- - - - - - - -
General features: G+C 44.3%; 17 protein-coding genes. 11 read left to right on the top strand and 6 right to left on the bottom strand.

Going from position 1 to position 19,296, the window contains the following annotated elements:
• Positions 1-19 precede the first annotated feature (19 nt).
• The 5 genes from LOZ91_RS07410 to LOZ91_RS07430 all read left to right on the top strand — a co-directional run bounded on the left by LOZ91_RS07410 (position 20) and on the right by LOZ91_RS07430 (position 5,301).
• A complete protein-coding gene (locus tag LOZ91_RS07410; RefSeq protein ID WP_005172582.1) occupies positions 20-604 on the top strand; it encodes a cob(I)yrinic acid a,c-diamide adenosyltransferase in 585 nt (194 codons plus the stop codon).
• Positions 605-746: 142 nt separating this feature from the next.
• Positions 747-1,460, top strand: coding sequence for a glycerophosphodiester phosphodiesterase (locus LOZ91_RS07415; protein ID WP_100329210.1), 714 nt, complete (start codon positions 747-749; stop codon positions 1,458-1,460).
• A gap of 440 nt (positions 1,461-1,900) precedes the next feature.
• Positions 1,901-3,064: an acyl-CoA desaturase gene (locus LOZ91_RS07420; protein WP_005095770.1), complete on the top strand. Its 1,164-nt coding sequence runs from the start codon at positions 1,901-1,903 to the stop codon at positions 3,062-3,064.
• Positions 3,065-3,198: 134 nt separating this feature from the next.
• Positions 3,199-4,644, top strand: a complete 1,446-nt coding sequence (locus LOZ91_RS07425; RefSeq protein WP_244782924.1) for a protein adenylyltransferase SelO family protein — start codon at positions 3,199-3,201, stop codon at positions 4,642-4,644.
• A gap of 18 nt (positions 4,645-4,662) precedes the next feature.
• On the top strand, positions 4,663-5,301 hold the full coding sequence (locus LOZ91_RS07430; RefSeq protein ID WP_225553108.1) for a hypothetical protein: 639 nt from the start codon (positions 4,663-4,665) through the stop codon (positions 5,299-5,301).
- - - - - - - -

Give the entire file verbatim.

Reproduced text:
General features: G+C 44.3%; 17 protein-coding genes. 11 read left to right on the top strand and 6 right to left on the bottom strand.

Going from position 1 to position 19,296, the window contains the following annotated elements:
• Positions 1-19 precede the first annotated feature (19 nt).
• The 5 genes from LOZ91_RS07410 to LOZ91_RS07430 all read left to right on the top strand — a co-directional run bounded on the left by LOZ91_RS07410 (position 20) and on the right by LOZ91_RS07430 (position 5,301).
• A complete protein-coding gene (locus tag LOZ91_RS07410; RefSeq protein ID WP_005172582.1) occupies positions 20-604 on the top strand; it encodes a cob(I)yrinic acid a,c-diamide adenosyltransferase in 585 nt (194 codons plus the stop codon).
• Positions 605-746: 142 nt separating this feature from the next.
• Positions 747-1,460, top strand: coding sequence for a glycerophosphodiester phosphodiesterase (locus LOZ91_RS07415; protein ID WP_100329210.1), 714 nt, complete (start codon positions 747-749; stop codon positions 1,458-1,460).
• A gap of 440 nt (positions 1,461-1,900) precedes the next feature.
• Positions 1,901-3,064: an acyl-CoA desaturase gene (locus LOZ91_RS07420; protein WP_005095770.1), complete on the top strand. Its 1,164-nt coding sequence runs from the start codon at positions 1,901-1,903 to the stop codon at positions 3,062-3,064.
• Positions 3,065-3,198: 134 nt separating this feature from the next.
• Positions 3,199-4,644, top strand: a complete 1,446-nt coding sequence (locus LOZ91_RS07425; RefSeq protein WP_244782924.1) for a protein adenylyltransferase SelO family protein — start codon at positions 3,199-3,201, stop codon at positions 4,642-4,644.
• A gap of 18 nt (positions 4,645-4,662) precedes the next feature.
• On the top strand, positions 4,663-5,301 hold the full coding sequence (locus LOZ91_RS07430; RefSeq protein ID WP_225553108.1) for a hypothetical protein: 639 nt from the start codon (positions 4,663-4,665) through the stop codon (positions 5,299-5,301).